Facebook, Google and the Value of Trust

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Facebook is in many ways the hedge to Google’s bet that social machines are oiled with the trust of their users. As competition between Facebook and Google becomes increasingly visible, so too will the issues of trust that separate them.

When I upload a photo or post an update to Facebook, I assume that the world can see it. I make this assumption because there are too many privacy settings to remember, and because Facebook introduces new settings so often that I have no way of knowing when I have been defaulted into new ones.

I don’t have this problem with Google. I know my GMail, Google Finance and Google Analytics data is private, and I know what I share in Google Reader or post to Blogger is public. In exchange for this trust, Google gets my email, stock portfolio, voicemail, calendar, contacts, web stats and office documents. Facebook gets none of this. I don’t contact people through Facebook messages, I don’t use Facebook events and I won’t be using its new docs.com service. Google gets much more data from me, but knows that in order to keep accruing it, it can only monetize it in ways that I don’t find invasive. Google wants me to be comfortable.

Facebook cares very little about my level of comfort. Its goal is to identify the threshold of invasion at which a user will abandon the service, and keep the user marginally (but safely) above that threshold. Zuckerberg is betting that the value Facebook gets out of the lesser data it does collect from me outweighs the value of the data I am withholding. By adopting this strategy, Facebook can force or coerce its users to expose data that lures other users, making it an excellent strategy for growth. And Facebook is exceptionally talented at keeping users just happy enough to keep using the site. Users are constantly complaining about Facebook’s policies, but never leaving the site.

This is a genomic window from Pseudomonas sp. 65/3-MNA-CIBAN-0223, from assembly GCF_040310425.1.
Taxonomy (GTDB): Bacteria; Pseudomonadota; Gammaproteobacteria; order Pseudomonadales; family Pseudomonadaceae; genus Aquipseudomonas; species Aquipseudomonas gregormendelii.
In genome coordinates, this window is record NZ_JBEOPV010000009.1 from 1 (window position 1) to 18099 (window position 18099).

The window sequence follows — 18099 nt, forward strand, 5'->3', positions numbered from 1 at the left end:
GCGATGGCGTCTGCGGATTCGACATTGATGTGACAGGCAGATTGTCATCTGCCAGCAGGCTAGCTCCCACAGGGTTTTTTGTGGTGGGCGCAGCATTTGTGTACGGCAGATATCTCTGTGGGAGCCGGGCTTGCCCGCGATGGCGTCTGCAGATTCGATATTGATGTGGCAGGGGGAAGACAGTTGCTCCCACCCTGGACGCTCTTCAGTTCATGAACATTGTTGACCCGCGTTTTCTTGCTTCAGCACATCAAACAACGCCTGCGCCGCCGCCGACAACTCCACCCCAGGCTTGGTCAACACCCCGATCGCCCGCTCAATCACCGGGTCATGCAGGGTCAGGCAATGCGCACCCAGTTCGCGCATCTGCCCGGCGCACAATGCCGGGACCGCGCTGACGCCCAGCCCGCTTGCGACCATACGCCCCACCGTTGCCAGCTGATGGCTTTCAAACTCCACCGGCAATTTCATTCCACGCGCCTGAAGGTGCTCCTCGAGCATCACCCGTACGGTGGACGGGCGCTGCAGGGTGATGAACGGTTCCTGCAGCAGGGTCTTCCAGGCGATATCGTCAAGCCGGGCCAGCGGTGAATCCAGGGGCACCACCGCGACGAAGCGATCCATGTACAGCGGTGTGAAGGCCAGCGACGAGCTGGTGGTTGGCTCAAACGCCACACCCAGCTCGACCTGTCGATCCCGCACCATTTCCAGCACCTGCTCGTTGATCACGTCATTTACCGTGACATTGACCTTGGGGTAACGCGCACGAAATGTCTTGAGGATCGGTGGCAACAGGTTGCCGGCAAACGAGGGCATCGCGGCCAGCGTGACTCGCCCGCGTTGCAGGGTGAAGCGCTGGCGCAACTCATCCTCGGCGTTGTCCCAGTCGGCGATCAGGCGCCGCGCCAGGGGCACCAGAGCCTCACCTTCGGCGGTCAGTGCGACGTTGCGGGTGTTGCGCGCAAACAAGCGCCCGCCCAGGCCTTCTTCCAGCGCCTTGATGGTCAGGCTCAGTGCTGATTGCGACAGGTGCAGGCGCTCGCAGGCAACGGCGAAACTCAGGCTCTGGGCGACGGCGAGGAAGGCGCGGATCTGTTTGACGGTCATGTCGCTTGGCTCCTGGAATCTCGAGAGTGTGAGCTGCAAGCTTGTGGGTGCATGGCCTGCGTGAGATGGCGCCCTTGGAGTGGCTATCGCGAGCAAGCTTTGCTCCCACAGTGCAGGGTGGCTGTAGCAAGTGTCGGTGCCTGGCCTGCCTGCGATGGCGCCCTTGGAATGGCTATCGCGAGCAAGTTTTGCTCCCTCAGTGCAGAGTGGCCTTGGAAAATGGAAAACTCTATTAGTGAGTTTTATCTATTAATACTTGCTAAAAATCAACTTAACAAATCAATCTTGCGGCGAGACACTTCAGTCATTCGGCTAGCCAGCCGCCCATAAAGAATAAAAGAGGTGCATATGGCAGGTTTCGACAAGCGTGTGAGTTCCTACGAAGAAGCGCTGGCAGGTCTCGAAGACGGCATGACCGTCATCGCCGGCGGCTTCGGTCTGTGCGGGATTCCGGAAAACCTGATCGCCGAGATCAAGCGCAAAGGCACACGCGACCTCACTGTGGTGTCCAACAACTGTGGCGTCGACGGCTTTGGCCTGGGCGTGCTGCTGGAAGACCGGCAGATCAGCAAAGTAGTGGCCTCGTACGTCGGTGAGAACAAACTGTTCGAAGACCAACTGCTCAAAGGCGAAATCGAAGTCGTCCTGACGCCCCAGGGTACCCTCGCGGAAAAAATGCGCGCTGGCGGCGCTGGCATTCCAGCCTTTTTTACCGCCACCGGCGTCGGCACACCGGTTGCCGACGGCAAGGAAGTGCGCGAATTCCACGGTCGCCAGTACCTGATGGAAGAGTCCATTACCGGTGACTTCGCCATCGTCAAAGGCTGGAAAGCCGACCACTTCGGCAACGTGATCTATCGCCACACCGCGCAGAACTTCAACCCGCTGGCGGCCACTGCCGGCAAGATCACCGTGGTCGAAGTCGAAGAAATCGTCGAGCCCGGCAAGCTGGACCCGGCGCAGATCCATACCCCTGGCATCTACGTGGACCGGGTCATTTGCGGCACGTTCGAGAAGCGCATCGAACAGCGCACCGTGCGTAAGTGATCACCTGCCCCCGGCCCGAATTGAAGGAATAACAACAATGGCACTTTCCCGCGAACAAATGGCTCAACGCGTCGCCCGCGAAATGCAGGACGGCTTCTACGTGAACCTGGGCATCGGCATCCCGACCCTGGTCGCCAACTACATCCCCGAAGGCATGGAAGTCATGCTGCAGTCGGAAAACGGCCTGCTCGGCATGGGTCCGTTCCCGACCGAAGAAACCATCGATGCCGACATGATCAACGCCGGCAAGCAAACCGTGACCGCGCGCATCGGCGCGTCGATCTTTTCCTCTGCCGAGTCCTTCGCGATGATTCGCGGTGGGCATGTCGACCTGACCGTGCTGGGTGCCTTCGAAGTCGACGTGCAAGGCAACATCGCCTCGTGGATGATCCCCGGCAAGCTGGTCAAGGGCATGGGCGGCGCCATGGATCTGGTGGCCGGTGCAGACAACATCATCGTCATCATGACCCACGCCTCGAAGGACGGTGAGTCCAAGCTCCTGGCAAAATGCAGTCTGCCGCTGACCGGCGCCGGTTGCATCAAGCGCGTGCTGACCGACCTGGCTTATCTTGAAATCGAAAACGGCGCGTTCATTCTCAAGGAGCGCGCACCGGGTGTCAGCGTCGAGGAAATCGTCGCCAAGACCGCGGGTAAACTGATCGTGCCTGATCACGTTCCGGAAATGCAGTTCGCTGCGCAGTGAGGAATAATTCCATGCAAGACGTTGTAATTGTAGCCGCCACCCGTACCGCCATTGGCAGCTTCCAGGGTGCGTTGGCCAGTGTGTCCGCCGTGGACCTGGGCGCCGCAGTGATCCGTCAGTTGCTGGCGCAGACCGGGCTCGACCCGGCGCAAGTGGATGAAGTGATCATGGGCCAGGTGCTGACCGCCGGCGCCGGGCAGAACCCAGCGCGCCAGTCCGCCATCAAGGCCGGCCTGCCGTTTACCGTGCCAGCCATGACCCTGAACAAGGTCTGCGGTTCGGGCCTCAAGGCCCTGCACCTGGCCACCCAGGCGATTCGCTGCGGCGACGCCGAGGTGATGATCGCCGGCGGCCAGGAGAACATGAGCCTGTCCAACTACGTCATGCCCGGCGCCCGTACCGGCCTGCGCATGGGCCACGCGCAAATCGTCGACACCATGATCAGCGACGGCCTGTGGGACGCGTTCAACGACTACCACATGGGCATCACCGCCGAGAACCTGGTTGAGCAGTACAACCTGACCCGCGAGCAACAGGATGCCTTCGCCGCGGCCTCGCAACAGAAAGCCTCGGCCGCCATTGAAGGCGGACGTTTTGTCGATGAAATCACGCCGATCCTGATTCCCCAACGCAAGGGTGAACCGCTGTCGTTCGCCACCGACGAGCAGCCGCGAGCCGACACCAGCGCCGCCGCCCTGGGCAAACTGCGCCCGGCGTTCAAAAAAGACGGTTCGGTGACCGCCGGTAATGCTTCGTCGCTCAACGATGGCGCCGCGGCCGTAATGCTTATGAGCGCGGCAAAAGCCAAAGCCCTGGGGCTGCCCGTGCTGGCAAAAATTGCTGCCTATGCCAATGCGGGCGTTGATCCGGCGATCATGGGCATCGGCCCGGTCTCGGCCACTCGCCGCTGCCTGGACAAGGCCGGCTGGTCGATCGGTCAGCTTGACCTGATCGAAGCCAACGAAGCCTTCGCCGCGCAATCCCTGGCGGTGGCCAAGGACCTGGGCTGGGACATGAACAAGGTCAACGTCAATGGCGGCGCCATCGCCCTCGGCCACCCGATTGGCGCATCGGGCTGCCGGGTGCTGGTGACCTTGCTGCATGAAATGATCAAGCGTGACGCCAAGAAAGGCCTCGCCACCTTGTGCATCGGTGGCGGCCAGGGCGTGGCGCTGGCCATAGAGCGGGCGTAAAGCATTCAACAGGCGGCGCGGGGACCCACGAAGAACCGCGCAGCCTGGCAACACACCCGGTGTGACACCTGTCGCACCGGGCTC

But what data is Facebook not receiving due to this lack of trust, and at what cost? First, there is the direct cost. If it’s enough data to drive 11 million ad conversions, then Facebook is losing the revenues of 11 million ad conversions. More importantly, there is an opportunity cost. Facebook cannot launch a service based on data that users are hesitant to hand over. For instance, if users don’t trust Facebook with private messages, then Facebook has no opportunity to launch a GMail competitor or a Google Voice competitor. Its docs.com partnership with Microsoft will suffer accordingly. Unlike Google, acquiring medical records or personal finance data will be a non-starter.

None of these things stand in Facebook’s way right now, but will they in three years? The trust that Google accrued when it was a smaller company opened doors for many unforeseen consumer products. Every time Facebook uses data in a way that makes its users uncomfortable, it closes those doors a little further.

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